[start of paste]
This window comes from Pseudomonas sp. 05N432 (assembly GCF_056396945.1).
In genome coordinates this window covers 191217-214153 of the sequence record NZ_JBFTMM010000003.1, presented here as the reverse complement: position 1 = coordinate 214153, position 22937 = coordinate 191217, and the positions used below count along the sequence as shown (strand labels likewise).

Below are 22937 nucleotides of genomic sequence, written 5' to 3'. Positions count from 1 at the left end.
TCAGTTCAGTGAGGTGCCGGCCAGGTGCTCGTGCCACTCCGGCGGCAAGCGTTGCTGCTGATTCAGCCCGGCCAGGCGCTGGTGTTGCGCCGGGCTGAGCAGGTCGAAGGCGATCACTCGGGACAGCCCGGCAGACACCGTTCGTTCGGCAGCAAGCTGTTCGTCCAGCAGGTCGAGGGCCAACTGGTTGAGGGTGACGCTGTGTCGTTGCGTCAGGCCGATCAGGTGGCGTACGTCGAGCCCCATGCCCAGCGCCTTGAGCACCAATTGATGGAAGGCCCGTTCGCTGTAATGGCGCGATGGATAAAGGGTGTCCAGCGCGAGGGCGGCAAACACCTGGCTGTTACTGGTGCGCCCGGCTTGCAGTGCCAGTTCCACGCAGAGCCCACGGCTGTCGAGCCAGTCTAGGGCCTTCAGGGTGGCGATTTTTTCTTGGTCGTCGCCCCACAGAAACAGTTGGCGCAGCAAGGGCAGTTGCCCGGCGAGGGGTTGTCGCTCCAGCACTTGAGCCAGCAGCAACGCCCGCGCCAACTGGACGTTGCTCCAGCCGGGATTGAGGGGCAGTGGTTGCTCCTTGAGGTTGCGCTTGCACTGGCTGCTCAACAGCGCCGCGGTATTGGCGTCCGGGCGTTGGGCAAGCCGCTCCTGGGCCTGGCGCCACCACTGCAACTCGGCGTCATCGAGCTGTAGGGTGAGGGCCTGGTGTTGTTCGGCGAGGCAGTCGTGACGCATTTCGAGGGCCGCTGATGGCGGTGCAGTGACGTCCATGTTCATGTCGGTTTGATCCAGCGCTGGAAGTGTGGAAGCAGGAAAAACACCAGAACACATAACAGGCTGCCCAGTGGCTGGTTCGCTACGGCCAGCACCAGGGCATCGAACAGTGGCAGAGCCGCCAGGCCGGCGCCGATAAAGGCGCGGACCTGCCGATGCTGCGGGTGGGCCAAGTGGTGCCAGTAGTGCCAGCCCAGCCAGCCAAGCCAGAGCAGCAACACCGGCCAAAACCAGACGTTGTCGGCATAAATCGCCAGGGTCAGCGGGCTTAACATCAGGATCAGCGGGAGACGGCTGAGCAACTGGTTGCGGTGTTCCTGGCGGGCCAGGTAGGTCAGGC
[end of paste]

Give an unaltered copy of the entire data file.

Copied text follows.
This window comes from Pseudomonas sp. 05N432 (assembly GCF_056396945.1).
In genome coordinates this window covers 191217-214153 of the sequence record NZ_JBFTMM010000003.1, presented here as the reverse complement: position 1 = coordinate 214153, position 22937 = coordinate 191217, and the positions used below count along the sequence as shown (strand labels likewise).

Below are 22937 nucleotides of genomic sequence, written 5' to 3'. Positions count from 1 at the left end.
TCAGTTCAGTGAGGTGCCGGCCAGGTGCTCGTGCCACTCCGGCGGCAAGCGTTGCTGCTGATTCAGCCCGGCCAGGCGCTGGTGTTGCGCCGGGCTGAGCAGGTCGAAGGCGATCACTCGGGACAGCCCGGCAGACACCGTTCGTTCGGCAGCAAGCTGTTCGTCCAGCAGGTCGAGGGCCAACTGGTTGAGGGTGACGCTGTGTCGTTGCGTCAGGCCGATCAGGTGGCGTACGTCGAGCCCCATGCCCAGCGCCTTGAGCACCAATTGATGGAAGGCCCGTTCGCTGTAATGGCGCGATGGATAAAGGGTGTCCAGCGCGAGGGCGGCAAACACCTGGCTGTTACTGGTGCGCCCGGCTTGCAGTGCCAGTTCCACGCAGAGCCCACGGCTGTCGAGCCAGTCTAGGGCCTTCAGGGTGGCGATTTTTTCTTGGTCGTCGCCCCACAGAAACAGTTGGCGCAGCAAGGGCAGTTGCCCGGCGAGGGGTTGTCGCTCCAGCACTTGAGCCAGCAGCAACGCCCGCGCCAACTGGACGTTGCTCCAGCCGGGATTGAGGGGCAGTGGTTGCTCCTTGAGGTTGCGCTTGCACTGGCTGCTCAACAGCGCCGCGGTATTGGCGTCCGGGCGTTGGGCAAGCCGCTCCTGGGCCTGGCGCCACCACTGCAACTCGGCGTCATCGAGCTGTAGGGTGAGGGCCTGGTGTTGTTCGGCGAGGCAGTCGTGACGCATTTCGAGGGCCGCTGATGGCGGTGCAGTGACGTCCATGTTCATGTCGGTTTGATCCAGCGCTGGAAGTGTGGAAGCAGGAAAAACACCAGAACACATAACAGGCTGCCCAGTGGCTGGTTCGCTACGGCCAGCACCAGGGCATCGAACAGTGGCAGAGCCGCCAGGCCGGCGCCGATAAAGGCGCGGACCTGCCGATGCTGCGGGTGGGCCAAGTGGTGCCAGTAGTGCCAGCCCAGCCAGCCAAGCCAGAGCAGCAACACCGGCCAAAACCAGACGTTGTCGGCATAAATCGCCAGGGTCAGCGGGCTTAACATCAGGATCAGCGGGAGACGGCTGAGCAACTGGTTGCGGTGTTCCTGGCGGGCCAGGTAGGTCAGGC